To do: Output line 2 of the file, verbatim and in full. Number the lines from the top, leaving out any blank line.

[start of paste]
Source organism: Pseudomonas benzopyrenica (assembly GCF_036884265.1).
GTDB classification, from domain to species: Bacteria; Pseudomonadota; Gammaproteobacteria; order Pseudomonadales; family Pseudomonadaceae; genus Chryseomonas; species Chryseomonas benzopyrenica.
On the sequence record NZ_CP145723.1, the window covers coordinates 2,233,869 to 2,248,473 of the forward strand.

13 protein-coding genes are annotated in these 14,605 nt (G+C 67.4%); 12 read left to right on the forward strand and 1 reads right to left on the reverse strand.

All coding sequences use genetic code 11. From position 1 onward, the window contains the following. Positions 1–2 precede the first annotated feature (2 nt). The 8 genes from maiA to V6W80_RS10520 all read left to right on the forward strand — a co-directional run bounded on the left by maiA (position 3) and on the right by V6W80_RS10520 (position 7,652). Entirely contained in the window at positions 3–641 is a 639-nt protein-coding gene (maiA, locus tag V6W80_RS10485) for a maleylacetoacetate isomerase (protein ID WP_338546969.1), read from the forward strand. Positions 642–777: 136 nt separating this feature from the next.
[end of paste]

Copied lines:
GTDB classification, from domain to species: Bacteria; Pseudomonadota; Gammaproteobacteria; order Pseudomonadales; family Pseudomonadaceae; genus Chryseomonas; species Chryseomonas benzopyrenica.